In her talk, ``Conjuring up Monsieur Heger'', Ola explained how the professor Charlotte found in Brussels had such a profound impact on her life and her art, illustrating how elements of M. Heger's personality are present in all the main heroes of Charlotte's novels.

Ola started by examining the heroes and heroines in ``the infernal world of Angria'' -- the juvenilia written by Charlotte and her brother Branwell before Charlotte came to Brussels in 1842. Most of the heroines are vapid beauties and the heroes cruel, handsome rakes, and the narrators male. Eventually, Charlotte develops a new heroine with hidden depths -- Elizabeth Hastings. But she remains single for want of a suitable man.

‘Op woeste hoogte’

It’s 1860. Patrick Brontë tells the story of his lifetime. It’s his last spring. He is alone. He is strong but a man of sorrow. He has seen his wife and six children die. His one son-in-law is the only family left to him in England. Strangers come to his house all the time because of his three famous daughters, the Brontë sisters.

Even though we know every word of this story, Vincent Bijlo tells it in his own inimitable way. With suprising links to our own time, both serious and ironic. The story gets even better, because Mariska Reijmerink weaves poems, mostly of Emily, through it by singing them beautifully with music she composed. They are accompanied by The Rossettis, musicians on piano, violin and drums, who really know what a poem needs.

If you understand Dutch and are anywhere near (or even not so near) the places they perform  go and hear them!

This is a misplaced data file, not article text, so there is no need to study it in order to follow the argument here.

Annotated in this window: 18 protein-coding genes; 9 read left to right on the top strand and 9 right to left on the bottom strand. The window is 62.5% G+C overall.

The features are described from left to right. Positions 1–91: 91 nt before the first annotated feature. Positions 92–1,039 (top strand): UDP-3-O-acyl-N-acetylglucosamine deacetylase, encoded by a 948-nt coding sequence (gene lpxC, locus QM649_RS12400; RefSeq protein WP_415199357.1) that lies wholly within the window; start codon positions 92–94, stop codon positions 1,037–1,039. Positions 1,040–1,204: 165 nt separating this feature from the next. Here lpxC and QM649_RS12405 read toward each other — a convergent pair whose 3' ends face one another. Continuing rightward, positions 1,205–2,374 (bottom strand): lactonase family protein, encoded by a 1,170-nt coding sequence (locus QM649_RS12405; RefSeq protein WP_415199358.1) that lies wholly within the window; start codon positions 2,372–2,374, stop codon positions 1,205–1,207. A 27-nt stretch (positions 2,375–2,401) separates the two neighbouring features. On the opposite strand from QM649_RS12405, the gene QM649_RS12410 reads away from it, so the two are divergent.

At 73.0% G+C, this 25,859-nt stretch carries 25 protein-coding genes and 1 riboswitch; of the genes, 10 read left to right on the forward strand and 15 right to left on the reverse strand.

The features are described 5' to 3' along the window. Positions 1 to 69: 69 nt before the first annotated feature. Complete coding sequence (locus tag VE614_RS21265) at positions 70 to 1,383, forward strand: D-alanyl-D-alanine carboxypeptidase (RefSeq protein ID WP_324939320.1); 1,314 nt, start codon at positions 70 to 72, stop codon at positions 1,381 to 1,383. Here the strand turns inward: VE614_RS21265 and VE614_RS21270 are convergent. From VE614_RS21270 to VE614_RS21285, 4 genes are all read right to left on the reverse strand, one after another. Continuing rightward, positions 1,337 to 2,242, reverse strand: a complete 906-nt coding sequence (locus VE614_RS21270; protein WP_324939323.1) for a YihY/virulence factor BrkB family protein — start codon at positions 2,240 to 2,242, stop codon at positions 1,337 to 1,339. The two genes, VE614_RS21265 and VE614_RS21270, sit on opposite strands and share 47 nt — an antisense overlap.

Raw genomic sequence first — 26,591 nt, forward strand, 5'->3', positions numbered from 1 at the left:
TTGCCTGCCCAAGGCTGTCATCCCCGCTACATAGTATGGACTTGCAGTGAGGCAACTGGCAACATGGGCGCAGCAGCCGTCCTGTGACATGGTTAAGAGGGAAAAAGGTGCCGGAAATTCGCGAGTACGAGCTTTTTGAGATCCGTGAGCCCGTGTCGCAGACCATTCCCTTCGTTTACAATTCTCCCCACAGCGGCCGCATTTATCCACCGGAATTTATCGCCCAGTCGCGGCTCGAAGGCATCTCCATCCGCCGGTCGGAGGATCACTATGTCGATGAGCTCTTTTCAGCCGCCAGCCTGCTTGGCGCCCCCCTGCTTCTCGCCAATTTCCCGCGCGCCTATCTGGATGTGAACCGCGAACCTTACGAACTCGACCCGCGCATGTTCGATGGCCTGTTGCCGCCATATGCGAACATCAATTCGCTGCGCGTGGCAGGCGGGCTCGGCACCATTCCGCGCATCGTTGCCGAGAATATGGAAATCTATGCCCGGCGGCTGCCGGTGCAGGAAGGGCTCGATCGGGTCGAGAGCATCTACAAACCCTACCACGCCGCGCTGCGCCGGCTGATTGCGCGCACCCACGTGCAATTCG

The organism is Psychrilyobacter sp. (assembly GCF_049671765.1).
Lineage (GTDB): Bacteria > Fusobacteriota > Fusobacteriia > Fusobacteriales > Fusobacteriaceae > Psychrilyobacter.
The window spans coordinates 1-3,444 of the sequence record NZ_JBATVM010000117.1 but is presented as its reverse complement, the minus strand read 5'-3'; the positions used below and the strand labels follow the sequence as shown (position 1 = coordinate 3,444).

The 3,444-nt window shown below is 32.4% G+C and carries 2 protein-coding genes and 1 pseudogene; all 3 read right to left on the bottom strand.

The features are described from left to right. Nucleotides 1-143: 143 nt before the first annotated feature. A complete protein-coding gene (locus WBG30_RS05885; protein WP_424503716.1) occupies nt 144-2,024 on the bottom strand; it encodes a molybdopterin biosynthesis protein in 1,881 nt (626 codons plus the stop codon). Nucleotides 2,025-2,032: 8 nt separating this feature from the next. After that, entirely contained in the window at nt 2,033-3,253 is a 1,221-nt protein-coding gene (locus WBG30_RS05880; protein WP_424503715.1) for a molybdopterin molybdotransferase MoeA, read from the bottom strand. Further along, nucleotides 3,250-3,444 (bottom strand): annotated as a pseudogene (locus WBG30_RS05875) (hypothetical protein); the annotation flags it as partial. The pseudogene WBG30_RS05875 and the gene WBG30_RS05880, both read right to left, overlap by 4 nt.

(See www.therossettis.com)

Marcia Zaaijer

Thursday 3 March 2016

Nastavnitsa, ili pansion v Brussele and other early Villette translations

Soon after Villette was published in January 1853, it was translated into other languages. German and Russian translations were the first, in the same year. A Danish version followed, in the winter of 1853-1854. A Dutch translation was published in 1856. But that was it, as far as is known, for a long time. I could find no early Villettes in other countries. This article gives a description of the early (non-French) translations.

Villette got to three editions in Germany in 1853. Along with the aforementioned English language Tauchnitz Villette (in two volumes) there were two translations. Tauchnitz registered the novel in Germany in December 1852. On 24 February 1853, the Allgemeine Bibliographie Deutschland had a notice about the publication of the Tauchnitz Villette. That’s about one month after the Smith, Elder & Co Villette in England was published.

The Berlin Villette
In 1853 Dunker und Humblot from Berlin published a copyrighted German translation of Villette (in three volumes).  “Mit erworbenem Űbersetzungsrecht für Deutschland,” it says on the title page, ‘with acquired translation rights for Germany.’ The translation was done by Johann August Diezmann, who also did other translations of English works, like Thackeray’s Esmond, and French works, for instance of George Sand. He wrote several books about Goethe as well, among a number of other works.
The Bayerische Staatsbibliothek has digitized this work, so here you can read Volume 1, Volume 2  and  Volume 3.

Title page of the Berlin Villette

The Stuttgart Villette
The southwestern German state of Württemberg, in which Stuttgart is situated, was not part of the Zollverein, the group of German states that had accepted the Anglo-German copyright treaty. The Berlin Villette could not therefore claim copyright for all of Germany, which it did. The Stuttgart translation (in two volumes), doesn’t mention anything about copyright, and must be regarded as a pirate (although it’s not an illegal version).
This translation was published by Franckh from Stuttgart. The translator was Christoph Friedrich Grieb, who also did a translation of Thackeray’s Esmond, as well as his Vanity fair. Grieb also wrote A dictionary of the English and German languages, among a lot of other works. For several years he did live in America, before going back to Germany, and settling at Stuttgart. There he also wrote an anti-slavery novel, Sklavenleben in Amerika.